IT Connect
Information technology tools and resources at the UW

Working Remotely

This guide points to useful resources for telecommuting and working remotely that are available to UW students, faculty and staff. We also recommend that you contact your local IT support organization for guidance on best practices and resources for working remotely.

Some ways to work from home need to be set up before they can be used, so read through this guide and prepare in advance any tools you require.

Connect to the UW network with a VPN

To access resources on the UW network, telecommuters should use an approved, secure virtual private network (VPN). A VPN is an application on your computing device that establishes a secure connection to a network. VPN options include:

A VPN is not needed for web-based UW resources and services, such as Workday, web pages, Canvas, and UW G Suite and UW Office 365.

Access UW administrative systems

You should be able to access many UW administrative systems from your laptop or home computer.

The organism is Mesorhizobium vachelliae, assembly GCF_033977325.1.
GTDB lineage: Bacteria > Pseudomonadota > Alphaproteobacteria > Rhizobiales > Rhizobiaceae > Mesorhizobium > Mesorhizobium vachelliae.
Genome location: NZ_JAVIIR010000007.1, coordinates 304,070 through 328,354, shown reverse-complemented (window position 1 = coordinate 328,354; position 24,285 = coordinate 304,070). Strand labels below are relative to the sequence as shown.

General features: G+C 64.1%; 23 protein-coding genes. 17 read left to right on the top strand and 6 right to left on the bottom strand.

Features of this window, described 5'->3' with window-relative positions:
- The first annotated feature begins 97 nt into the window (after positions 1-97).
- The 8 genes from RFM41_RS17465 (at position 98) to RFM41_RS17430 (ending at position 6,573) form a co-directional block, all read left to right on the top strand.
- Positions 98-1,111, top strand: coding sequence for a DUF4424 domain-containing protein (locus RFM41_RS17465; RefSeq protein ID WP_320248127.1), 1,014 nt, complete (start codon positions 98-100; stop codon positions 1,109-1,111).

If you need to access systems that require two-factor authentication (2FA), be sure to enroll any computing devices in the UW’s 2FA system.

  • Check with your local IT support staff for information about remotely connecting to the specific systems your department uses.
  • If you have a managed workstation computer available at work, you can use Remote Desktop Access with an approved, secure VPN to connect to your work computer, and then you can access UW administrative systems in the usual way. Please see below for more information on Remote Desktop, including options for those who do not have a managed workstation.